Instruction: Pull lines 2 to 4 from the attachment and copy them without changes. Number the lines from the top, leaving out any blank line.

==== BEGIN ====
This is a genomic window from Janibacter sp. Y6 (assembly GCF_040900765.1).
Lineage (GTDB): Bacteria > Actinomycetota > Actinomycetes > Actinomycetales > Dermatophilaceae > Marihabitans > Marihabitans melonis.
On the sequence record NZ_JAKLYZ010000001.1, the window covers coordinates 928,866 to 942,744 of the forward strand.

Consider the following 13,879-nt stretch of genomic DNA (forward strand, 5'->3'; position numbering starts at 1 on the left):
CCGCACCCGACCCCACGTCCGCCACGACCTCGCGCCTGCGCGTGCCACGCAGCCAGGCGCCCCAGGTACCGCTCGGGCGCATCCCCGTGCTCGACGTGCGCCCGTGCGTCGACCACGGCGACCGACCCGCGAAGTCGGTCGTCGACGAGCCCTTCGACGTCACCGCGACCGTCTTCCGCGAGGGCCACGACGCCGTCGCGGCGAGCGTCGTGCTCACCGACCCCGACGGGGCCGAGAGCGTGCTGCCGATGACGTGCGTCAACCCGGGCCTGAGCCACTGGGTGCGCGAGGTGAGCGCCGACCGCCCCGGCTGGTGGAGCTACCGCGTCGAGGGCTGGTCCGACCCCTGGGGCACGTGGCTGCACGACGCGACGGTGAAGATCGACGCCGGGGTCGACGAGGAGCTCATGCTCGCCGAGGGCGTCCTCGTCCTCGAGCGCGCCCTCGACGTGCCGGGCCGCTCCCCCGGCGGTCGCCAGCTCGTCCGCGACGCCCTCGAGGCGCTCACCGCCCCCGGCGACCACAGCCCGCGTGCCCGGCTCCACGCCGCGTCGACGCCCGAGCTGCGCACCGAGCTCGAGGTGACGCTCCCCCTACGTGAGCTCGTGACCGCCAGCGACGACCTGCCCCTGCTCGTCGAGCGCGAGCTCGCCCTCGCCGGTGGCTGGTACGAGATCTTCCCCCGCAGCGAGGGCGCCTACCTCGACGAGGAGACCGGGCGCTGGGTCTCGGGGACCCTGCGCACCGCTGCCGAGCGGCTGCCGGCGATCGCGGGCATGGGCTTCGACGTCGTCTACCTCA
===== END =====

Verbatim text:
Lineage (GTDB): Bacteria > Actinomycetota > Actinomycetes > Actinomycetales > Dermatophilaceae > Marihabitans > Marihabitans melonis.
On the sequence record NZ_JAKLYZ010000001.1, the window covers coordinates 928,866 to 942,744 of the forward strand.

Consider the following 13,879-nt stretch of genomic DNA (forward strand, 5'->3'; position numbering starts at 1 on the left):